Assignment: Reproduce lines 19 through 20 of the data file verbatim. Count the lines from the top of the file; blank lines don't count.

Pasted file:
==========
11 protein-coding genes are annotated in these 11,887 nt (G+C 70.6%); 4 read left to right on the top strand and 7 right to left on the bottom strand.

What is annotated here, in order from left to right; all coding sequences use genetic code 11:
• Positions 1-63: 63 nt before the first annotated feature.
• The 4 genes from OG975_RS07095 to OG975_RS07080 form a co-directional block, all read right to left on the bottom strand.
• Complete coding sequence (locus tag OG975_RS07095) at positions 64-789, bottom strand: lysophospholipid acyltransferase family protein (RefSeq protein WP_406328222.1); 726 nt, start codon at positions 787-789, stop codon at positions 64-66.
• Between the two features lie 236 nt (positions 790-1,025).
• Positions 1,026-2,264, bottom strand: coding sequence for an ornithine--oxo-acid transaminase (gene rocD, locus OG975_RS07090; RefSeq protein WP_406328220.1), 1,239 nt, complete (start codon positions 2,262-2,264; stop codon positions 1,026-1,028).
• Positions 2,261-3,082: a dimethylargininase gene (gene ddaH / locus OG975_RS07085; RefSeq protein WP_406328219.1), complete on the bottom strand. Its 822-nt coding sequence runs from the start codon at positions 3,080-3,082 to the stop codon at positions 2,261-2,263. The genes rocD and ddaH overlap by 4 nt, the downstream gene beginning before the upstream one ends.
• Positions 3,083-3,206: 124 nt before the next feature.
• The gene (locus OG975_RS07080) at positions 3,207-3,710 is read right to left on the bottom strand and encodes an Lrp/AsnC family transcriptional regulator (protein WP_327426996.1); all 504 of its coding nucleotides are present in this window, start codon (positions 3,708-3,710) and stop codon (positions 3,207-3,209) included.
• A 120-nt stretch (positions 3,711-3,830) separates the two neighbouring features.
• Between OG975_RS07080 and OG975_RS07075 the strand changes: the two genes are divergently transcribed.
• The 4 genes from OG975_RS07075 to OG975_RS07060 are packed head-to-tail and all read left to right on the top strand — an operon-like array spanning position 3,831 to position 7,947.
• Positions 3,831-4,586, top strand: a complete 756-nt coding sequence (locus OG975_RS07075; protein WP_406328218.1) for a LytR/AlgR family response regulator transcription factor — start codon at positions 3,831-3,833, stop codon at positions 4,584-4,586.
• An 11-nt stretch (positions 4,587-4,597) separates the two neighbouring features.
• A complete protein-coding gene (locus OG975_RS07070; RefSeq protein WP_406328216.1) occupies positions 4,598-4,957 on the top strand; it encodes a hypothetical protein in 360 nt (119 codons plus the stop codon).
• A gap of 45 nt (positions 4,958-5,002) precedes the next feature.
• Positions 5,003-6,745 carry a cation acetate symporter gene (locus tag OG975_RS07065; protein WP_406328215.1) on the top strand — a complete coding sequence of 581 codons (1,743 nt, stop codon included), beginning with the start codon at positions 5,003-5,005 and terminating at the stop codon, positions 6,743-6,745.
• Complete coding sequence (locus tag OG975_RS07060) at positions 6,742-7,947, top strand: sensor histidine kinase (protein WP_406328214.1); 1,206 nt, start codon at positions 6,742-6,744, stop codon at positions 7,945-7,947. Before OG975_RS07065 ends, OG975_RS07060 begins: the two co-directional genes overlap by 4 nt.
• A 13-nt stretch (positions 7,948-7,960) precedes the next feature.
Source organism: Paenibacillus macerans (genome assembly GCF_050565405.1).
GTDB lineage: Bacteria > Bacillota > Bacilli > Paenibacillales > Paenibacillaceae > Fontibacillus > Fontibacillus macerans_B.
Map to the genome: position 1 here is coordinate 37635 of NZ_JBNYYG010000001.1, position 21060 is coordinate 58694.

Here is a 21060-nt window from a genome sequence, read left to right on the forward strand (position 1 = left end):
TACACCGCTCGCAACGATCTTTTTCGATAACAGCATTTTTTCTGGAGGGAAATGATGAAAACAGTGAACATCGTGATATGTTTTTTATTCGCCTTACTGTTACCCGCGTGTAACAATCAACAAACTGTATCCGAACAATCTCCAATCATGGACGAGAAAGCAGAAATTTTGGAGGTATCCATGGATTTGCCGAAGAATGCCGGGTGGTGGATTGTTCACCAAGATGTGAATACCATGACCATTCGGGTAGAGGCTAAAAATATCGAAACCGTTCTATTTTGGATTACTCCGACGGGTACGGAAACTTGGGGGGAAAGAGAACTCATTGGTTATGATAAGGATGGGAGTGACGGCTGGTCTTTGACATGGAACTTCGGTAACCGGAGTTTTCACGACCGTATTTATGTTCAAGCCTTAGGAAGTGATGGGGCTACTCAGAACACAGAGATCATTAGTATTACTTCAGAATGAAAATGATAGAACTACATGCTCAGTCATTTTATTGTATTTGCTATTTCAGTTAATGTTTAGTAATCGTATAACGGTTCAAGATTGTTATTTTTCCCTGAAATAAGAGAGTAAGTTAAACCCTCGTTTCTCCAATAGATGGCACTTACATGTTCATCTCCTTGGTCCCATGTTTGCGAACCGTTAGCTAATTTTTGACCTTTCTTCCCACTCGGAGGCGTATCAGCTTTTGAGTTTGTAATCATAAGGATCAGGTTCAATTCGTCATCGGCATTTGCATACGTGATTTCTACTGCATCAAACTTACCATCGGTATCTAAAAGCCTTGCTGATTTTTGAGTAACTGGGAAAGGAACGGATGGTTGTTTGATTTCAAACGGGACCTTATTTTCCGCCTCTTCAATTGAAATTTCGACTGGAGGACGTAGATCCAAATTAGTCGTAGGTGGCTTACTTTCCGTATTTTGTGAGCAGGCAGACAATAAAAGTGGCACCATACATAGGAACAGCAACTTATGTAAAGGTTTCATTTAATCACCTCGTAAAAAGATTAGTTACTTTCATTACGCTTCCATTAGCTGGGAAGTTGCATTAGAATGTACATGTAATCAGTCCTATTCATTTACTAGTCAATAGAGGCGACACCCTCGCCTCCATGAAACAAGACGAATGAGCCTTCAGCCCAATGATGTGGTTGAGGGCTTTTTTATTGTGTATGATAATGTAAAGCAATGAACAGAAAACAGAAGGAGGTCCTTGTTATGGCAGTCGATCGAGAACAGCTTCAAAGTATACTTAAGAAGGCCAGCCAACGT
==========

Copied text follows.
• Complete coding sequence (locus tag OG975_RS07060) at positions 6,742-7,947, top strand: sensor histidine kinase (protein WP_406328214.1); 1,206 nt, start codon at positions 6,742-6,744, stop codon at positions 7,945-7,947. Before OG975_RS07065 ends, OG975_RS07060 begins: the two co-directional genes overlap by 4 nt.
• A 13-nt stretch (positions 7,948-7,960) precedes the next feature.